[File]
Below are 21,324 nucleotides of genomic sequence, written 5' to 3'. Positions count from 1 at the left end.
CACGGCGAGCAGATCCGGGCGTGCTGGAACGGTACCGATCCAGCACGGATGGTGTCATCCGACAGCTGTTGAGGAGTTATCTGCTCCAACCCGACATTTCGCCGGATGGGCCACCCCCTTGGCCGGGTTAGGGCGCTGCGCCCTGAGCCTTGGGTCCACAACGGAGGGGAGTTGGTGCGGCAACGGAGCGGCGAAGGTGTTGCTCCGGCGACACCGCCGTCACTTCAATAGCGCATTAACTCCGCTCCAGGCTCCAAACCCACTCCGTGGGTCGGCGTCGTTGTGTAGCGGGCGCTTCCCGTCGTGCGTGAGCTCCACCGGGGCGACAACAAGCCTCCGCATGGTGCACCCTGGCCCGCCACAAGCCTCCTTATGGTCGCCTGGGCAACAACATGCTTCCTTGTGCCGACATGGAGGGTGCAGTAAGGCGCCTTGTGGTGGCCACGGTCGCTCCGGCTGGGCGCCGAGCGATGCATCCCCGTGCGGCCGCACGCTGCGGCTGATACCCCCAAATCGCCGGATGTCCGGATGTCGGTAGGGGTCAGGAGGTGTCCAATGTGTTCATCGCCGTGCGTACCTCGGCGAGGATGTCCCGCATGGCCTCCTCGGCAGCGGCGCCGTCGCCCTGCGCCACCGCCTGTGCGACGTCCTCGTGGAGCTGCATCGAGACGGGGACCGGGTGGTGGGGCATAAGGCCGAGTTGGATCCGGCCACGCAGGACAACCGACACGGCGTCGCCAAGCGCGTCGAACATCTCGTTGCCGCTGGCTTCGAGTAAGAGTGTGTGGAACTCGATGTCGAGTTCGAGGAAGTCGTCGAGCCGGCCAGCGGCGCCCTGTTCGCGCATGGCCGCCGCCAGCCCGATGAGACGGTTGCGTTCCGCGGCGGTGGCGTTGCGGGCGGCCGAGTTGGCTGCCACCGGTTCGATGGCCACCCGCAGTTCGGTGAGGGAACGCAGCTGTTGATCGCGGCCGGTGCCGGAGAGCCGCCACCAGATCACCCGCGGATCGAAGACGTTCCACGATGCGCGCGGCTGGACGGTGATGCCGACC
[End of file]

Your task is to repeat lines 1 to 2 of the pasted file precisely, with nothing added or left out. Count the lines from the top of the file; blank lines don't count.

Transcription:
Below are 21,324 nucleotides of genomic sequence, written 5' to 3'. Positions count from 1 at the left end.
CACGGCGAGCAGATCCGGGCGTGCTGGAACGGTACCGATCCAGCACGGATGGTGTCATCCGACAGCTGTTGAGGAGTTATCTGCTCCAACCCGACATTTCGCCGGATGGGCCACCCCCTTGGCCGGGTTAGGGCGCTGCGCCCTGAGCCTTGGGTCCACAACGGAGGGGAGTTGGTGCGGCAACGGAGCGGCGAAGGTGTTGCTCCGGCGACACCGCCGTCACTTCAATAGCGCATTAACTCCGCTCCAGGCTCCAAACCCACTCCGTGGGTCGGCGTCGTTGTGTAGCGGGCGCTTCCCGTCGTGCGTGAGCTCCACCGGGGCGACAACAAGCCTCCGCATGGTGCACCCTGGCCCGCCACAAGCCTCCTTATGGTCGCCTGGGCAACAACATGCTTCCTTGTGCCGACATGGAGGGTGCAGTAAGGCGCCTTGTGGTGGCCACGGTCGCTCCGGCTGGGCGCCGAGCGATGCATCCCCGTGCGGCCGCACGCTGCGGCTGATACCCCCAAATCGCCGGATGTCCGGATGTCGGTAGGGGTCAGGAGGTGTCCAATGTGTTCATCGCCGTGCGTACCTCGGCGAGGATGTCCCGCATGGCCTCCTCGGCAGCGGCGCCGTCGCCCTGCGCCACCGCCTGTGCGACGTCCTCGTGGAGCTGCATCGAGACGGGGACCGGGTGGTGGGGCATAAGGCCGAGTTGGATCCGGCCACGCAGGACAACCGACACGGCGTCGCCAAGCGCGTCGAACATCTCGTTGCCGCTGGCTTCGAGTAAGAGTGTGTGGAACTCGATGTCGAGTTCGAGGAAGTCGTCGAGCCGGCCAGCGGCGCCCTGTTCGCGCATGGCCGCCGCCAGCCCGATGAGACGGTTGCGTTCCGCGGCGGTGGCGTTGCGGGCGGCCGAGTTGGCTGCCACCGGTTCGATGGCCACCCGCAGTTCGGTGAGGGAACGCAGCTGTTGATCGCGGCCGGTGCCGGAGAGCCGCCACCAGATCACCCGCGGATCGAAGACGTTCCACGATGCGCGCGGCTGGACGGTGATGCCGACC